Opinion / 26 January 2020, 07:20am / Dennis Pather
During the dark days of apartheid, most South Africans had their hearts in the right place - they opposed a system of government that suppressed them and treated people of colour as second-class citizens.
And they showed their resistance in many ways - by speaking out against discrimination, participating in protests, joining community rallies, some even openly defying the regime’s oppressive laws.
But the true freedom fighters were those who rolled up their sleeves and took to the trenches to liberate their fellow citizens.
Among them was Pravin Gordhan, now the minister of public enterprises. Unlike many of the cardboard revolutionaries strutting through the corridors of power, Gordhan got into the politics of liberation out of sheer conviction.
He realised it wasn’t going to be a bed of roses.
He knew apartheid’s protectors were mean and ruthless bullies who did not take kindly to anyone advocating resistance to the regime. They would use any means at their disposal - even torture, imprisonment and murder - to achieve their evil ends.
But Gordhan was single-minded about his mission in life.
When democracy was finally achieved, people like Gordhan and his close comrades soon realised the euphoria of liberation was not endless. It was only the beginning of even bigger challenges.
Despite a distinguished career as a government minister - he was twice minister of finance - Gordhan still finds himself the target of certain interest groups determined to hound him out of office.
His detractors are an incongruous mixture of trade unionists, populist politicians as well as members of a dissident faction within the ruling ANC - each with their own agenda.
We all know Gordhan has been a thorn in the side of those with their hands in the cookie jar. And when you decide to lead a campaign against corruption and looting, you make enemies.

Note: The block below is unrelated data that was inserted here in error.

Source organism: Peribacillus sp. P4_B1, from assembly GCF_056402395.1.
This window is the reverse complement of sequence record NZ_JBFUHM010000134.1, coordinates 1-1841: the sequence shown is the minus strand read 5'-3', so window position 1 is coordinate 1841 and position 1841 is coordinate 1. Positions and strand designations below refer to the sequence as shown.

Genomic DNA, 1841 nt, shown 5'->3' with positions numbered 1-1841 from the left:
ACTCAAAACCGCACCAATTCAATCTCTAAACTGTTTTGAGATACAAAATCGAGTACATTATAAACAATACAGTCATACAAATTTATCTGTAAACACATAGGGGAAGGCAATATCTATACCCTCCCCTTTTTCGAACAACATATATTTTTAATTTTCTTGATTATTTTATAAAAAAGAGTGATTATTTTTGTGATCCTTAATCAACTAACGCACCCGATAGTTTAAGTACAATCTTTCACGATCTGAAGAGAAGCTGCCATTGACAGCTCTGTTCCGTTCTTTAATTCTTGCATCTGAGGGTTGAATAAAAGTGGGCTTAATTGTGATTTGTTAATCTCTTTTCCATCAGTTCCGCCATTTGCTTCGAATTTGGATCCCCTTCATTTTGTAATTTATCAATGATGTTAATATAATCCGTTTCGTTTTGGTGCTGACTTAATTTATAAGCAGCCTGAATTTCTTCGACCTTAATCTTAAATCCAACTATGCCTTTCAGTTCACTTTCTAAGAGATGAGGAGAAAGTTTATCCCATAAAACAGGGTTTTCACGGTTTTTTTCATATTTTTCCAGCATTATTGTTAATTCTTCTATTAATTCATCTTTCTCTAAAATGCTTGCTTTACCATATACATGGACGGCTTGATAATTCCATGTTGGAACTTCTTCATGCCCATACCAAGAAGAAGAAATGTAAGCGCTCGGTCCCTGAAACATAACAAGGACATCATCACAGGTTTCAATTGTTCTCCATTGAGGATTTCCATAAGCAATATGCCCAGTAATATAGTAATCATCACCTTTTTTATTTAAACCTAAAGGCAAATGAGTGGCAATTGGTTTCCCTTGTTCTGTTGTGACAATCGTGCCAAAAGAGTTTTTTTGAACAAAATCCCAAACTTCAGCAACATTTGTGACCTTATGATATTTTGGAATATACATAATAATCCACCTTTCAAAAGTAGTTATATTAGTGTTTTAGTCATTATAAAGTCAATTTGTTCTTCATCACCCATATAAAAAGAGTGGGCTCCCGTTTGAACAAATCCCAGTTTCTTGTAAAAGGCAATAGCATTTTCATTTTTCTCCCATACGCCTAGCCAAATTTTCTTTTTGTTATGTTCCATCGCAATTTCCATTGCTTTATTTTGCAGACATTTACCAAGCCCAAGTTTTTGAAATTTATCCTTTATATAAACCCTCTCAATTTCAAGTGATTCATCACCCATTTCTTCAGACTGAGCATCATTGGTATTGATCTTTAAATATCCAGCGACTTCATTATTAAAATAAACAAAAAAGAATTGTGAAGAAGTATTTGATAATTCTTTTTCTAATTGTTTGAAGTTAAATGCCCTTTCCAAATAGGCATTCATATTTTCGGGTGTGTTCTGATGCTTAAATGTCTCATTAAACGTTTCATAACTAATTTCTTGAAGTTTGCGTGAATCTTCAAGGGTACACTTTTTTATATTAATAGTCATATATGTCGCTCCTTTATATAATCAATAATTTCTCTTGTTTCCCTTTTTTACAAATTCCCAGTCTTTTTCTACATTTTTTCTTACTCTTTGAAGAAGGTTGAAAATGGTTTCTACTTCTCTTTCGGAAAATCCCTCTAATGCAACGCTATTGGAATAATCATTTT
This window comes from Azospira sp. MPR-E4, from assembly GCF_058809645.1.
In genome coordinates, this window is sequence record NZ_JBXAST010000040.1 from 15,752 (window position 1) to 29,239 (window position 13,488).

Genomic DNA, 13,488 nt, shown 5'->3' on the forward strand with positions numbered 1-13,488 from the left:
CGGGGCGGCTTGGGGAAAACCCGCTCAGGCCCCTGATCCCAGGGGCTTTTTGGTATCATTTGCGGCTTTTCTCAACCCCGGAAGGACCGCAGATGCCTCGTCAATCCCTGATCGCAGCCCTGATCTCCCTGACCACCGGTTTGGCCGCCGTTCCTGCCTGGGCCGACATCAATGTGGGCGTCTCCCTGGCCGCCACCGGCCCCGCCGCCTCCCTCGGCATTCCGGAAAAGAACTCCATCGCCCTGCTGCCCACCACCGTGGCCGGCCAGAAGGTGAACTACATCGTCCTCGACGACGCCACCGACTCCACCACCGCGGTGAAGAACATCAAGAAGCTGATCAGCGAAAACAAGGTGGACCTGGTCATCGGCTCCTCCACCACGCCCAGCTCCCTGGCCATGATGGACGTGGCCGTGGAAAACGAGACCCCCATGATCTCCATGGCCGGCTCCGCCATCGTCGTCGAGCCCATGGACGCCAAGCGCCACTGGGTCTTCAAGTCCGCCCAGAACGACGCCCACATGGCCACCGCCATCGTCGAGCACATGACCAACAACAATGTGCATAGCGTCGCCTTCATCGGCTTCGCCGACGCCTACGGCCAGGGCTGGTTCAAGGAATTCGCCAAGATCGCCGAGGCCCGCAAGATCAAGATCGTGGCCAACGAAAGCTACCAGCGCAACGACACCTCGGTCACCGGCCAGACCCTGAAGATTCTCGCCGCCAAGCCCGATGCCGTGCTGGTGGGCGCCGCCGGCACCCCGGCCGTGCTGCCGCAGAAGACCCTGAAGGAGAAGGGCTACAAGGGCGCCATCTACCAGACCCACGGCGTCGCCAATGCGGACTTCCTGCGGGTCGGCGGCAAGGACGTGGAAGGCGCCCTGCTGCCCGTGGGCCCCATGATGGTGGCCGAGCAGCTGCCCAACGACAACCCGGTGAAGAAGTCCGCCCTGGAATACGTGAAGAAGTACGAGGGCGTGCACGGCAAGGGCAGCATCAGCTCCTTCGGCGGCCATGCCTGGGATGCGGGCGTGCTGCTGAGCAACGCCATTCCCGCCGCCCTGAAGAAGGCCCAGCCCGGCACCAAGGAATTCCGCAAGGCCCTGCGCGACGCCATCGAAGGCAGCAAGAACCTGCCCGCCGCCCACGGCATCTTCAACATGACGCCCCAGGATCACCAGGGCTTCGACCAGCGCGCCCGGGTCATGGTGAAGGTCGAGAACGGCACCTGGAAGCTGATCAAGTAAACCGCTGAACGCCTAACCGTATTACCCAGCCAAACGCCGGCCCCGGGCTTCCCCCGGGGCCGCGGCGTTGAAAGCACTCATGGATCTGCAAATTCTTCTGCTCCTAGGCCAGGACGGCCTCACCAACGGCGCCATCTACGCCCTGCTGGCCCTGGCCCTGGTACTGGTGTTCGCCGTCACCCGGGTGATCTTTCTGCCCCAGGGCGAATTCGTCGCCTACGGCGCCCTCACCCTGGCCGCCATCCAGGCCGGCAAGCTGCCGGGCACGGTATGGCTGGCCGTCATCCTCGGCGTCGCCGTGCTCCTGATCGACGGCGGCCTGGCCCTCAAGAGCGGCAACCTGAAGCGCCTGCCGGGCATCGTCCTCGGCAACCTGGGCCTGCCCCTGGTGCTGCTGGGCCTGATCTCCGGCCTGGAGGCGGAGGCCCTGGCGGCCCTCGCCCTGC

There’s also talk he’s being targeted as part of a secret campaign to topple his trusted ally, President Cyril Ramaphosa, from office in the months ahead. Others whisper of racial undertones in the stand-off.
Gordhan’s made of sterner stuff.
There was much talk in recent weeks that his days were numbered and that he was not expected to survive last week’s ANC national executive committee meeting.
His critics say they want him out because he has failed to resolve the problems at Eskom and the other state-owned entities. Some even blame him for the inconvenience of load shedding. But let’s be fair. Gordhan did not initiate load shedding. He inherited the problem.
Besides, the issues plaguing Eskom and the SOEs aren’t going to be resolved in the short term.
As it turns out, Gordhan is still minister, but nobody’s sure how long he’s willing to endure all these unsettling pressures and distractions.
He has a Herculean task on his hands and can succeed only if he gets the right kind of space and support to turn the SOEs around.
He can’t accomplish this task if he has to spend half his time pulling daggers out of his back.
* The view expressed here are not necessarily those of IOL.